Adam Lovett
London School of Economics
I explore the idea that the state should love its citizens. It should not be indifferent towards them. Nor should it merely respect them. It should love them. We begin by looking at the bases of this idea. First, it can be grounded by a concern with state subordination. The state has enormous power over its citizens. This threatens them with subordination. Love ameliorates this threat. Second, it can be grounded by the state's lack of moral status. We all have reason to love everyone. But we beings with moral status have an excuse for not loving everyone: we have our own lives to lead. The state has no such excuse. So, the state should love everyone. We then explore the nature of the loving state. I argue that the loving state is a liberal state. It won't interfere in its citizens' personal spheres. It is a democratic state. It will adopt its citizens' ends as its own. It is a welfare state. It will be devoted to its citizens' well-being. And it is an egalitarian state. It will treat all its citizens equally. This constitutes a powerful third argument, an abductive argument, for the ideal of the loving state.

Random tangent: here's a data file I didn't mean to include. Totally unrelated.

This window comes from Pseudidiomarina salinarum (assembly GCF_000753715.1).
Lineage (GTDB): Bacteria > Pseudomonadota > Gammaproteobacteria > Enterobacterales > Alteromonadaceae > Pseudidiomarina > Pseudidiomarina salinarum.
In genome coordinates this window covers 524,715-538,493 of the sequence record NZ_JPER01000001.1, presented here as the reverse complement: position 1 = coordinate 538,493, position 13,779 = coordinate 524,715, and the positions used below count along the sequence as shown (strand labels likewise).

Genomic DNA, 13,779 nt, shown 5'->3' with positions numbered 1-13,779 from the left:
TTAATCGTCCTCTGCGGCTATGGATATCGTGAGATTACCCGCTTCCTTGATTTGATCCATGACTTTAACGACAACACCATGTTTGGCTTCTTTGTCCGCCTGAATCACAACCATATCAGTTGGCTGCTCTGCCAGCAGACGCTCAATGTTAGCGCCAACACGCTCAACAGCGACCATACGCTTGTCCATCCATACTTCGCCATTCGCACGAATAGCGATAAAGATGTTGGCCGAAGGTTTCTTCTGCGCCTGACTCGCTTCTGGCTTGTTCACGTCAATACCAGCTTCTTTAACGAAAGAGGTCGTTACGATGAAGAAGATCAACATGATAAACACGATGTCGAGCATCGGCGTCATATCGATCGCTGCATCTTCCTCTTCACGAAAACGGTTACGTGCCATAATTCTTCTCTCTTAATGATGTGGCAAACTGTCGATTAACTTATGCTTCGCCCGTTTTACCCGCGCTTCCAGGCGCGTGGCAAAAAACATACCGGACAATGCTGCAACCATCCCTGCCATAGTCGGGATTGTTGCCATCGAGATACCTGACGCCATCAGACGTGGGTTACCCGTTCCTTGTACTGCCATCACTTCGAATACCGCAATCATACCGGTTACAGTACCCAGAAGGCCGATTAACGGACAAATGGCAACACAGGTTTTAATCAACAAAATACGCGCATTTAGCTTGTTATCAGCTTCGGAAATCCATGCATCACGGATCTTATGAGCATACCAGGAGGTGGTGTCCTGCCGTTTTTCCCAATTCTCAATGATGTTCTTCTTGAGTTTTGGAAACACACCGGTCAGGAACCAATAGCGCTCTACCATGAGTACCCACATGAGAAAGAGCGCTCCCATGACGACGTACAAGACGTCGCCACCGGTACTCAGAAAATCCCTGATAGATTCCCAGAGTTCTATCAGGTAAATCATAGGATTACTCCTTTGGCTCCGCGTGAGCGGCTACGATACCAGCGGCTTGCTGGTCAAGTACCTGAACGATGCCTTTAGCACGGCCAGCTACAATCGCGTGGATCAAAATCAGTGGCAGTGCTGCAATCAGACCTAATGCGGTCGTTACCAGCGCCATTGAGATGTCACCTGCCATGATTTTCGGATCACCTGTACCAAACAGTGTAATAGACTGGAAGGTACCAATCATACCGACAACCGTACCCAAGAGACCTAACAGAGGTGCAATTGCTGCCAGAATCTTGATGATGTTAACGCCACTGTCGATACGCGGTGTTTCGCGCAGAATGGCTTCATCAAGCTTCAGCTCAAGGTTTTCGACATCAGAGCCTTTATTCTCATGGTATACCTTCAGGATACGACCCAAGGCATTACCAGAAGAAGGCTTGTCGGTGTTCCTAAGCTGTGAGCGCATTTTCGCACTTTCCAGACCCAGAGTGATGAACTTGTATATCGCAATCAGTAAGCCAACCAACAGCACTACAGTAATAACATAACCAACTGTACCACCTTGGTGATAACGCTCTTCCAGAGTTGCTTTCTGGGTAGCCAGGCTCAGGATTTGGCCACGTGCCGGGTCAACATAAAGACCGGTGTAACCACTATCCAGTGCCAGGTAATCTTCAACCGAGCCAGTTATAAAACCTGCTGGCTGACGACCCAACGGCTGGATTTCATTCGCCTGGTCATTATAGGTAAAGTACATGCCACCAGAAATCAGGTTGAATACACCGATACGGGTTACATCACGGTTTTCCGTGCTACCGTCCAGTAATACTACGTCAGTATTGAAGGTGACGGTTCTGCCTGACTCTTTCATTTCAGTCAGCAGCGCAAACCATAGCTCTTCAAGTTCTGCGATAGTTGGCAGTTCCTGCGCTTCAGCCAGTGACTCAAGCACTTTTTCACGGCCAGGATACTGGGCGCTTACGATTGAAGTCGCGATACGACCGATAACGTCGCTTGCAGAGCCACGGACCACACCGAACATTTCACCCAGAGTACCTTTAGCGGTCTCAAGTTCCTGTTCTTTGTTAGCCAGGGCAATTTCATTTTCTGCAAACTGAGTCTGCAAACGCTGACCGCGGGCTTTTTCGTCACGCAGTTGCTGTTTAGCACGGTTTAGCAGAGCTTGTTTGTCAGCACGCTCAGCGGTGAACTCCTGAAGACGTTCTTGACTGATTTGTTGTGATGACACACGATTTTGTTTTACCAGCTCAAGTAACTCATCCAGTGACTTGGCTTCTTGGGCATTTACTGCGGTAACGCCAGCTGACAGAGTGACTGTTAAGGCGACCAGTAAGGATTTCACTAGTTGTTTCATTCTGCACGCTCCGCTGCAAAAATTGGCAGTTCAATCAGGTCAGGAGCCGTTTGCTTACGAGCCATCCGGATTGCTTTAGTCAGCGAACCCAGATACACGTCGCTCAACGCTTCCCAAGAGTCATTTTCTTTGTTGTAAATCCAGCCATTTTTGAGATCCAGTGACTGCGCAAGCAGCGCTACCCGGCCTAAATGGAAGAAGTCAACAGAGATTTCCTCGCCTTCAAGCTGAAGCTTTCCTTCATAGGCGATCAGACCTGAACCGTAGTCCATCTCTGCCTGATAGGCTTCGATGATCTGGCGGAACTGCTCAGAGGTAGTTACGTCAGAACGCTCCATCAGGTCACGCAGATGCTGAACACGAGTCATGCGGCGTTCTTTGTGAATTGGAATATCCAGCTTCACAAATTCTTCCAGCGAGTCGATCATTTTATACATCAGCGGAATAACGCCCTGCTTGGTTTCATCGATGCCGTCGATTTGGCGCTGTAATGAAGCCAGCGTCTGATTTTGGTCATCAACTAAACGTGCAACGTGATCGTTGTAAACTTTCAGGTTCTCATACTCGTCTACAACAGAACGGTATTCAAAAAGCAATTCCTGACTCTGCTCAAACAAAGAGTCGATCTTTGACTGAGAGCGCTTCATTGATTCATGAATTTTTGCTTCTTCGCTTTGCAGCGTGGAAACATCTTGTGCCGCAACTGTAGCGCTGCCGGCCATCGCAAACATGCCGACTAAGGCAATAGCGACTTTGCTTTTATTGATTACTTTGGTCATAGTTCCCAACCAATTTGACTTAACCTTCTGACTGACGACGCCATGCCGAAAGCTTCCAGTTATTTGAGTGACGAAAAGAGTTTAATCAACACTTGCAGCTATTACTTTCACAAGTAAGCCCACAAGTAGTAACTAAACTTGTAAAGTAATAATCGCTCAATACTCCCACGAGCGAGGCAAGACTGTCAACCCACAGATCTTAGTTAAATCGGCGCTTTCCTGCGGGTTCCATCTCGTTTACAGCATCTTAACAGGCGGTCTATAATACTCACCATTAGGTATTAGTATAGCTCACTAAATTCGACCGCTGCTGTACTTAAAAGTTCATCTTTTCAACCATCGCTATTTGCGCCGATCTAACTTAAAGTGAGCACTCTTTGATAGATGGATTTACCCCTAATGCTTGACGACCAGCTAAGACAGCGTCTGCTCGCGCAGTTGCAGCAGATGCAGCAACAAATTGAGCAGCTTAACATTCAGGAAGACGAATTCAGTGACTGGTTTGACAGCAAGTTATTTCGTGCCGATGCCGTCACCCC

Keywords liberalism  democracy  the welfare state  equal treatment  love  group agents  subordination  republicanism
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DOI 10.1080/0020174X.2022.2058080
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Anarchy, State, and Utopia.Robert Nozick - 1974 - New York: Basic Books.
Political Liberalism.John Rawls - 1993 - Columbia University Press.

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